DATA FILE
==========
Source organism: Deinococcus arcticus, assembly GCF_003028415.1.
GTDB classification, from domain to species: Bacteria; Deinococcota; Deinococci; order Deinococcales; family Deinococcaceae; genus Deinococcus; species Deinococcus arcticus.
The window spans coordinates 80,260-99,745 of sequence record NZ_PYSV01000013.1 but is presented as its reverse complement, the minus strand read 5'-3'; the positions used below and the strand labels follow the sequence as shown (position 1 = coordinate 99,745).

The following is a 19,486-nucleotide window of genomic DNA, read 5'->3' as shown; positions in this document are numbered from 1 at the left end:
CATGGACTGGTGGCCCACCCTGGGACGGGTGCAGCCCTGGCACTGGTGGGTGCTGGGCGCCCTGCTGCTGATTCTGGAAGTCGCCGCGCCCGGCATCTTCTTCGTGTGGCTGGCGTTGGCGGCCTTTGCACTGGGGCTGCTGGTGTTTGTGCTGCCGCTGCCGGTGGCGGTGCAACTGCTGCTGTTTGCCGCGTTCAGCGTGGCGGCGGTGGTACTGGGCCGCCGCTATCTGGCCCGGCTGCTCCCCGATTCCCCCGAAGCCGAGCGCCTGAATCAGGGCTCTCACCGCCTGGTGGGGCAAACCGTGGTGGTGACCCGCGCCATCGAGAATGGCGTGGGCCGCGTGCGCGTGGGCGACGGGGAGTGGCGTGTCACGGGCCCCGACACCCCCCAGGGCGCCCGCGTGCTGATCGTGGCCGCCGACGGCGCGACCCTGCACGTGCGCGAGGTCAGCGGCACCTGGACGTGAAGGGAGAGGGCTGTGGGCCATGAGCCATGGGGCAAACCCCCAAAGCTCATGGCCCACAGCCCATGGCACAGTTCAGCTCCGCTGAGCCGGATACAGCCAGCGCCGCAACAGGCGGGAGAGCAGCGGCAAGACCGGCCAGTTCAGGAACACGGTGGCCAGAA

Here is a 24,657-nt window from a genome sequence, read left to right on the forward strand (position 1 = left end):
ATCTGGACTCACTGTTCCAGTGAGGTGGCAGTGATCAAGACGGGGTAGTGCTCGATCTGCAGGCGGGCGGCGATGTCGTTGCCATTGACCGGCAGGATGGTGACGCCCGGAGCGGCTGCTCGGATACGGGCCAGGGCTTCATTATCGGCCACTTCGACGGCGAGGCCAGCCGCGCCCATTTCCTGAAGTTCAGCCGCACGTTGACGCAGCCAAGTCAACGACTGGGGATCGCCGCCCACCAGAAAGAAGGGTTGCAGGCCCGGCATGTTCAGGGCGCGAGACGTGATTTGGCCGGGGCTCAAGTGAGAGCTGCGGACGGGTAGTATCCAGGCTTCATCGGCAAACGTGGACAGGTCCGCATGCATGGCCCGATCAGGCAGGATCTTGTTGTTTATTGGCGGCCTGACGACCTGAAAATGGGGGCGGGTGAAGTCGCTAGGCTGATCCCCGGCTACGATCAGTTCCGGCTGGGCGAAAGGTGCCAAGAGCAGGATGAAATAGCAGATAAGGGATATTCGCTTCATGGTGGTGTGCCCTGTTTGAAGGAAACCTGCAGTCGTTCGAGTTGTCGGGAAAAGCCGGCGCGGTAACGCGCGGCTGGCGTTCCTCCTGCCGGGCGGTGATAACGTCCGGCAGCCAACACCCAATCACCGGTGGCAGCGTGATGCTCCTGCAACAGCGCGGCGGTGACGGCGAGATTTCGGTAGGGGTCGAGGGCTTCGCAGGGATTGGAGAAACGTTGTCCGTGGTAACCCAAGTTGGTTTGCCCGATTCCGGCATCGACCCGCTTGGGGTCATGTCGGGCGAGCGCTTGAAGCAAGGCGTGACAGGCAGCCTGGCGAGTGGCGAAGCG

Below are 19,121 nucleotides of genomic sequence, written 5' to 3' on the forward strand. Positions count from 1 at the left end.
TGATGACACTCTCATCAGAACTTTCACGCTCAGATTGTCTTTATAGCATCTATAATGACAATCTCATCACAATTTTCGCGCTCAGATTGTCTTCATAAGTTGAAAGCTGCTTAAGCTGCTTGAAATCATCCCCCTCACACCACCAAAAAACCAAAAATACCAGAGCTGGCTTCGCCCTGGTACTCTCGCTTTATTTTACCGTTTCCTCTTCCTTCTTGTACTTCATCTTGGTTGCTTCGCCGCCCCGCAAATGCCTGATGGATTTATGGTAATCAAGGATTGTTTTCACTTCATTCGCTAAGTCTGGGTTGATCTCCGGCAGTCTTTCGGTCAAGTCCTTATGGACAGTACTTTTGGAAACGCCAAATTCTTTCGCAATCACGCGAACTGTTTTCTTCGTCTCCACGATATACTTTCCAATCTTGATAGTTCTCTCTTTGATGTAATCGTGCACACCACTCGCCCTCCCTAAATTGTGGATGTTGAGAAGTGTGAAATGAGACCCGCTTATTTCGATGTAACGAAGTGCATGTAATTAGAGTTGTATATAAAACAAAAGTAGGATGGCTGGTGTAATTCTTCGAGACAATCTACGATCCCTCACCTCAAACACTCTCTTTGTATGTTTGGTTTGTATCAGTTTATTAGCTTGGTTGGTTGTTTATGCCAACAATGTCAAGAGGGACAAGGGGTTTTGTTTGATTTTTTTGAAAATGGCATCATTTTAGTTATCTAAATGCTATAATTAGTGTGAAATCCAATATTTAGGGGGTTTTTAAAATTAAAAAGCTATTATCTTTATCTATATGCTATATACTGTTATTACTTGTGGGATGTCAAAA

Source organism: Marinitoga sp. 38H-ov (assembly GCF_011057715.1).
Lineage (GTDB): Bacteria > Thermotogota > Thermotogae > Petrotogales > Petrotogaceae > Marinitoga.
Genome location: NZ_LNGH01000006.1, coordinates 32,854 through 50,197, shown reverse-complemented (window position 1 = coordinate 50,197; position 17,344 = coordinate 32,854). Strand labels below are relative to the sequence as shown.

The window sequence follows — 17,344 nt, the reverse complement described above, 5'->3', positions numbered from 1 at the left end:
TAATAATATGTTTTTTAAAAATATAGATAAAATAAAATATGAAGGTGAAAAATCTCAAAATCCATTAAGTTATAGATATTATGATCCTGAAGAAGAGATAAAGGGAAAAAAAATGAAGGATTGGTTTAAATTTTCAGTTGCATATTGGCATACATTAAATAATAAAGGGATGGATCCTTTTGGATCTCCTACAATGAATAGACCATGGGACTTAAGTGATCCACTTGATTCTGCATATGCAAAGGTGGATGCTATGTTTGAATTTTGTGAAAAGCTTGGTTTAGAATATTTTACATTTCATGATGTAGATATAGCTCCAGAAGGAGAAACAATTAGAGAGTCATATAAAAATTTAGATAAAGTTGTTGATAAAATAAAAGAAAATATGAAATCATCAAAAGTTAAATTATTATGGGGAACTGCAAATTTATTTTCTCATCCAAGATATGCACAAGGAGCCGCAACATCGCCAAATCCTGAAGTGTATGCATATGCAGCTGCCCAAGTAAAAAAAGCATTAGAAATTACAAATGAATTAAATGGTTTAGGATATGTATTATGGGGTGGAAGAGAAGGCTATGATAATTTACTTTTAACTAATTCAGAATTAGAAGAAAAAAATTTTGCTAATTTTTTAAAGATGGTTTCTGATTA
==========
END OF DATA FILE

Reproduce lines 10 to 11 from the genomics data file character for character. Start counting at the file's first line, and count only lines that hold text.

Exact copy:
Source organism: Marinitoga sp. 38H-ov (assembly GCF_011057715.1).
Lineage (GTDB): Bacteria > Thermotogota > Thermotogae > Petrotogales > Petrotogaceae > Marinitoga.